CNLSYChildren of the National Longitudinal Survey of Youth
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There are three leading explanations: 1) the sample of children included in the data set used by Phillips, the Children of the National Longitudinal Survey of Youth (CNLSY), especially in the early years, may be nonrepresentative; 2) better information on students' background characteristics is available in the Early Childhood survey; and 3) blacks born into recent cohorts have made real gains relative to blacks born a decade earlier.
By limiting the CNLSY data to cohorts born in the same years as the children in our data set, we found raw test-score gaps only half as large as those found in the earlier cohorts of data used by Phillips and remarkably close to those found in our data set.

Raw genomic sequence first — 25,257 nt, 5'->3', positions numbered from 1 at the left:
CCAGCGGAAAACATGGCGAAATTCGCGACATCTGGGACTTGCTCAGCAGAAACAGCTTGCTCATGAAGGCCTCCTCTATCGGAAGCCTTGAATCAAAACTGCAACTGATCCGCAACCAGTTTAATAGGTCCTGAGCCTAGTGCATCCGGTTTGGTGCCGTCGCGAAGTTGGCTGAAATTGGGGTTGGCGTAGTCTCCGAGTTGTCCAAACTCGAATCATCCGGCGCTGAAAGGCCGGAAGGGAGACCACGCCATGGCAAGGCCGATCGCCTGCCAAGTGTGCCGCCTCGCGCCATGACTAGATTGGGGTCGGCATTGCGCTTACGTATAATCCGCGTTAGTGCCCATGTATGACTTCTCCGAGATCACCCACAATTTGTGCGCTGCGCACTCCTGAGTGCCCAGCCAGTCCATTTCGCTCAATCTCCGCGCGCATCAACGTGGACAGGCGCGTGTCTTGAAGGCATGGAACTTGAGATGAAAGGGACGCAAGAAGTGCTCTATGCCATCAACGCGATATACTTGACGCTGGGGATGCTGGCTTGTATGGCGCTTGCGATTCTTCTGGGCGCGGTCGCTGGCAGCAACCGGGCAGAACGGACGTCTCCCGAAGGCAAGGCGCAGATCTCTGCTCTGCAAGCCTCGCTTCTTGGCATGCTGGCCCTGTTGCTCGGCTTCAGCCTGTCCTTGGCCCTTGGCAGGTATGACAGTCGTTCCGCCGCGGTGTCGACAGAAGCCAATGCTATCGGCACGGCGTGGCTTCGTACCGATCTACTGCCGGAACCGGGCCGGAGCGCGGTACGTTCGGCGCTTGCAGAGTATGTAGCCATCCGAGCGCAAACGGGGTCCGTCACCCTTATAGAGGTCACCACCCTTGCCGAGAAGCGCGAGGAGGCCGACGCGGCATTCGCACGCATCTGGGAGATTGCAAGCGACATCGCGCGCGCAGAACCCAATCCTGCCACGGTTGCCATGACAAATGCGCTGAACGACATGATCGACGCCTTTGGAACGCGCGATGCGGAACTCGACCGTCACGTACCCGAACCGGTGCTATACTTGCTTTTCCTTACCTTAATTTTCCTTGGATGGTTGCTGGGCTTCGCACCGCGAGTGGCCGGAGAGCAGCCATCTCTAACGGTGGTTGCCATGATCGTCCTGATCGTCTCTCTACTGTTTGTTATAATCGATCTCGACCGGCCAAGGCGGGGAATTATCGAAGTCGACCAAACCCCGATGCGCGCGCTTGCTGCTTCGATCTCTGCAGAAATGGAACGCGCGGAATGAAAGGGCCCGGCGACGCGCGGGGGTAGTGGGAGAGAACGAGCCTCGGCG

After introducing the same set of controls we used in the analysis above, the estimated black-white achievement gaps in recent cohorts of the CNLSY were about 0.5 standard deviations in math and 0.4 in vocabulary.